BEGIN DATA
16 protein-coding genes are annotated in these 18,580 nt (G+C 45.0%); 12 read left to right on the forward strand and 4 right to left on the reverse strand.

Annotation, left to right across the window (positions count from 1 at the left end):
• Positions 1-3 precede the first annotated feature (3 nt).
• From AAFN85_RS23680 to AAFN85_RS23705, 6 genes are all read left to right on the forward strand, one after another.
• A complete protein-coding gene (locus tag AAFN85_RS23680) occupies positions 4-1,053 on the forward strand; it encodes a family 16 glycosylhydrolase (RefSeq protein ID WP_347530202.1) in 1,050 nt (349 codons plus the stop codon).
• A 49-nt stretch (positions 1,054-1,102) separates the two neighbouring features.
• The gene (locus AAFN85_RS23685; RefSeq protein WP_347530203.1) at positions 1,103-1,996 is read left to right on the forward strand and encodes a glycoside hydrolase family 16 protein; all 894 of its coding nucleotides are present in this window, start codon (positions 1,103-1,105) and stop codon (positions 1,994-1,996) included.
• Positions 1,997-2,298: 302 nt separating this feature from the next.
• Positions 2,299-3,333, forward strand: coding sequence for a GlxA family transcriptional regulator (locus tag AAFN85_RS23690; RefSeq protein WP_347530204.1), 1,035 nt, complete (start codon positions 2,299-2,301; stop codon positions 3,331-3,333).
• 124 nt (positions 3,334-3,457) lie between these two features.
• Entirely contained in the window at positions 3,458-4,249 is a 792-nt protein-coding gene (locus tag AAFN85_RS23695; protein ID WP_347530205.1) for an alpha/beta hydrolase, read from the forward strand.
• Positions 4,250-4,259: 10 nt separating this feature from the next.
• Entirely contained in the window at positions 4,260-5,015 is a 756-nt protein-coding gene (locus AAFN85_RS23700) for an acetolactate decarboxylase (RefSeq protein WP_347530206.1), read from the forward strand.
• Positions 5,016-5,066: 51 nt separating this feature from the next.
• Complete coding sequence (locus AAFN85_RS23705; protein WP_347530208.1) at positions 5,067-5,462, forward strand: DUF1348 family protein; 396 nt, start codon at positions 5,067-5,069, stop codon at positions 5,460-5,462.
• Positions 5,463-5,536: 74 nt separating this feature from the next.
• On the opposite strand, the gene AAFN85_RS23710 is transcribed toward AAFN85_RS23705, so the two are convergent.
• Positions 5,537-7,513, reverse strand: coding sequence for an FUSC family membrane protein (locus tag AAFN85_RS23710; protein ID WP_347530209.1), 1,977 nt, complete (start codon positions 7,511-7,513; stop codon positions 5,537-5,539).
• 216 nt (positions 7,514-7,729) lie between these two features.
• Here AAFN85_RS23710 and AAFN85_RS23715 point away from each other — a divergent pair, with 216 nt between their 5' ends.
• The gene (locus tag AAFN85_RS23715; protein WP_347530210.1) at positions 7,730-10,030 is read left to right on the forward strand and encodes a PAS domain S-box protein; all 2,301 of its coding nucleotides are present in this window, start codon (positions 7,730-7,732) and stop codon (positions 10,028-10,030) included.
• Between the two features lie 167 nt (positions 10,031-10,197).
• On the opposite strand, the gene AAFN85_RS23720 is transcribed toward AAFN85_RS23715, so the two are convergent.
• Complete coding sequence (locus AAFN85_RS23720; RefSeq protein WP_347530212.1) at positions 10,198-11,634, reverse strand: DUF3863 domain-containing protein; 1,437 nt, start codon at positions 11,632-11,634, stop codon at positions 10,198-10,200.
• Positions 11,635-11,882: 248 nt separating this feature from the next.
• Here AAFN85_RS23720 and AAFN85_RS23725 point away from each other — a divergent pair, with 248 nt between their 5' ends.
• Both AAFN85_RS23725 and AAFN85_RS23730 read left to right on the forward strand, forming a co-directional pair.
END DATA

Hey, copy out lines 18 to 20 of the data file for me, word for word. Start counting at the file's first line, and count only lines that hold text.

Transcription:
• Positions 5,537-7,513, reverse strand: coding sequence for an FUSC family membrane protein (locus tag AAFN85_RS23710; protein ID WP_347530209.1), 1,977 nt, complete (start codon positions 7,511-7,513; stop codon positions 5,537-5,539).
• 216 nt (positions 7,514-7,729) lie between these two features.
• Here AAFN85_RS23710 and AAFN85_RS23715 point away from each other — a divergent pair, with 216 nt between their 5' ends.